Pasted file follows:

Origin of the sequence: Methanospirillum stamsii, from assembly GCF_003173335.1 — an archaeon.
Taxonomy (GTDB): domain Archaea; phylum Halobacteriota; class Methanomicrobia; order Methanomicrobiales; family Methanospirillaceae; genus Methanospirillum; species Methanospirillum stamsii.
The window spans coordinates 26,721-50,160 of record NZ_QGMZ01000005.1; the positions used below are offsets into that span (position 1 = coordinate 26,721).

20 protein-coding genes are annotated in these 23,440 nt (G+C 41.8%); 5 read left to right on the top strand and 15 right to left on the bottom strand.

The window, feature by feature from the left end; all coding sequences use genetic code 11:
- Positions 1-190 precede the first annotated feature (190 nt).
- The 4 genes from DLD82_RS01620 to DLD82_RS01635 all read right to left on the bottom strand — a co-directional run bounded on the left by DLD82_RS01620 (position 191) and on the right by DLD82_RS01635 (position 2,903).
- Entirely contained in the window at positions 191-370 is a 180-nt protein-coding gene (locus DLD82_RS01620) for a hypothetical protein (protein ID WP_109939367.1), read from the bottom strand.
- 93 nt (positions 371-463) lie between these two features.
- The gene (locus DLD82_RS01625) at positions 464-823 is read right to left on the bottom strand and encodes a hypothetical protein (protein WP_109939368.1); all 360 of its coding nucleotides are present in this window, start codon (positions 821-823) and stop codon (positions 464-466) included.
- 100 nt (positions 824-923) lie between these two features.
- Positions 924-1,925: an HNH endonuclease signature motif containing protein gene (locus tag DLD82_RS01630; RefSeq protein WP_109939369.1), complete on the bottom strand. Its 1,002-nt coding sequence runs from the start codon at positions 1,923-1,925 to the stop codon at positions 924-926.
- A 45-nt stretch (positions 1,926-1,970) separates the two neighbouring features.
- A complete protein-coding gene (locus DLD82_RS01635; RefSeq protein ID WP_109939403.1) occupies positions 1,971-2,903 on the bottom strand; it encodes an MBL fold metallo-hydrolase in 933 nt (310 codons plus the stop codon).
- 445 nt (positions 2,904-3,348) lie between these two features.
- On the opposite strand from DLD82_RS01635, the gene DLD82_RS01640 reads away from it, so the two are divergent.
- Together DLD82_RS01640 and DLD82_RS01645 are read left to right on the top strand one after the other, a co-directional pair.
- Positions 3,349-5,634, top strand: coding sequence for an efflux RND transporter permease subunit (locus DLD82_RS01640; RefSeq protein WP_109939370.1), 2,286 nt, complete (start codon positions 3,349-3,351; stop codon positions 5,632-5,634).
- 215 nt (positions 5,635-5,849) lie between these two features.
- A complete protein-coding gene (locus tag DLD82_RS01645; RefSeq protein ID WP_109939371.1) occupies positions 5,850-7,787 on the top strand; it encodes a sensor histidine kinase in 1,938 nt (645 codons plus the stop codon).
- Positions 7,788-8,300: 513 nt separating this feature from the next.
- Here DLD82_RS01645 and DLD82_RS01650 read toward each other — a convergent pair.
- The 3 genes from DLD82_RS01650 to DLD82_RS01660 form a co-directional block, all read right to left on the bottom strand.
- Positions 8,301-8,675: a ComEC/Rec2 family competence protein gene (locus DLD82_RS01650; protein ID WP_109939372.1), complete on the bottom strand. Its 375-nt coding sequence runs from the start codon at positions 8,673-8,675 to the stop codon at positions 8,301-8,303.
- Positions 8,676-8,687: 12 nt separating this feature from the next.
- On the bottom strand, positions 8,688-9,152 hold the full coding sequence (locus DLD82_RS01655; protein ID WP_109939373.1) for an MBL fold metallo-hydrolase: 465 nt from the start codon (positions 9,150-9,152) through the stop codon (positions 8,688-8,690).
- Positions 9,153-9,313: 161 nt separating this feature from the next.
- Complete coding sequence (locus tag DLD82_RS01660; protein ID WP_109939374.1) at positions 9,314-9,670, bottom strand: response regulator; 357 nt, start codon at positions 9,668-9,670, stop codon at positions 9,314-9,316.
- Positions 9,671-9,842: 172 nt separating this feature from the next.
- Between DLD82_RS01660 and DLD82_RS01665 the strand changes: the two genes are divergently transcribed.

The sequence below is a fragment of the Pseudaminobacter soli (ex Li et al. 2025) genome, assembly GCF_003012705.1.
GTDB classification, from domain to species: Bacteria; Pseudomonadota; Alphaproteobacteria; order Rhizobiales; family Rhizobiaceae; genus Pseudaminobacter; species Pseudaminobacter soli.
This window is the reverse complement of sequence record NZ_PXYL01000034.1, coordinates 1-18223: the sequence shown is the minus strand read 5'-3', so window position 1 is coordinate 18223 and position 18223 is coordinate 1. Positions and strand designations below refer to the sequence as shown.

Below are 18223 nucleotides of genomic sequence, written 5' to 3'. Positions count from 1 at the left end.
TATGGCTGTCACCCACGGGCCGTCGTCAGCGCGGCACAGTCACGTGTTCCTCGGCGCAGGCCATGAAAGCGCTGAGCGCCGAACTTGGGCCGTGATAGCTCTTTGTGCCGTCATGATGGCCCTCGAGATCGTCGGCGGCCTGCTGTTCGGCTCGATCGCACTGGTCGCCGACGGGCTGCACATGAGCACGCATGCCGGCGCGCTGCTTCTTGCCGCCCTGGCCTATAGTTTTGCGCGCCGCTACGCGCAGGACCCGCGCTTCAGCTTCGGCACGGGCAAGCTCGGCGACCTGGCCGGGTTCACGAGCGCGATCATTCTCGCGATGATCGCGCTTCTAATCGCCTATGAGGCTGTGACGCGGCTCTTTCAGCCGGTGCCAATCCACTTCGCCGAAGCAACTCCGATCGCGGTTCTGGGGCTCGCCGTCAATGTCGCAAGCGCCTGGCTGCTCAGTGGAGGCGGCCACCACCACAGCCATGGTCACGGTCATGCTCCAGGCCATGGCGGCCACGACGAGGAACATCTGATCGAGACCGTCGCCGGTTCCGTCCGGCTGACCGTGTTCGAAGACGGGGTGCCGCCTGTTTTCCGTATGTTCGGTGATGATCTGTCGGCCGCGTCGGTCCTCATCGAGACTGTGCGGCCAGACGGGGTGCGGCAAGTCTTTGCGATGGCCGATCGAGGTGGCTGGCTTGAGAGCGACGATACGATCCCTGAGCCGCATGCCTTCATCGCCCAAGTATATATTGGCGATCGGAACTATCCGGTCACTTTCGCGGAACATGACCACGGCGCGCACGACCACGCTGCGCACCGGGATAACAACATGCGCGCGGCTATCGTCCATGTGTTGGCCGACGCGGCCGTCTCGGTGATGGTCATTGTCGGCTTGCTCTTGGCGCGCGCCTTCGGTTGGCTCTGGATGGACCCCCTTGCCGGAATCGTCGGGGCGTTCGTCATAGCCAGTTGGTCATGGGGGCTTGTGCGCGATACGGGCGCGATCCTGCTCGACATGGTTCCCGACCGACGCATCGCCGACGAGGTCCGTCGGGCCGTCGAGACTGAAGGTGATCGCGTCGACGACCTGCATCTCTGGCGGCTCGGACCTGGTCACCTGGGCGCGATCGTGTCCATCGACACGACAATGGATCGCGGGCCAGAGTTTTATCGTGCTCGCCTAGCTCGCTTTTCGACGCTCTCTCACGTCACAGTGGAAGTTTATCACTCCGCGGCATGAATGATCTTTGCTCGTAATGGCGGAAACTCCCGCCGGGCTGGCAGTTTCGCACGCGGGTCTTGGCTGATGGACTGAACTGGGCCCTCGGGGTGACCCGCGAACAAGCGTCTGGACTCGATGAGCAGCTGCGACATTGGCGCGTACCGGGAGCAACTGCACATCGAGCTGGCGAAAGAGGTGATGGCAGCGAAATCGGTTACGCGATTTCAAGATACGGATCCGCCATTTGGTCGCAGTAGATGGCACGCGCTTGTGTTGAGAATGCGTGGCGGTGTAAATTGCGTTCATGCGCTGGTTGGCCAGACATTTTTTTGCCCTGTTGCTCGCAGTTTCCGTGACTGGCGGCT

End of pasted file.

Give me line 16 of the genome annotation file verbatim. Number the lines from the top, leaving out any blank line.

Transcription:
- On the opposite strand from DLD82_RS01635, the gene DLD82_RS01640 reads away from it, so the two are divergent.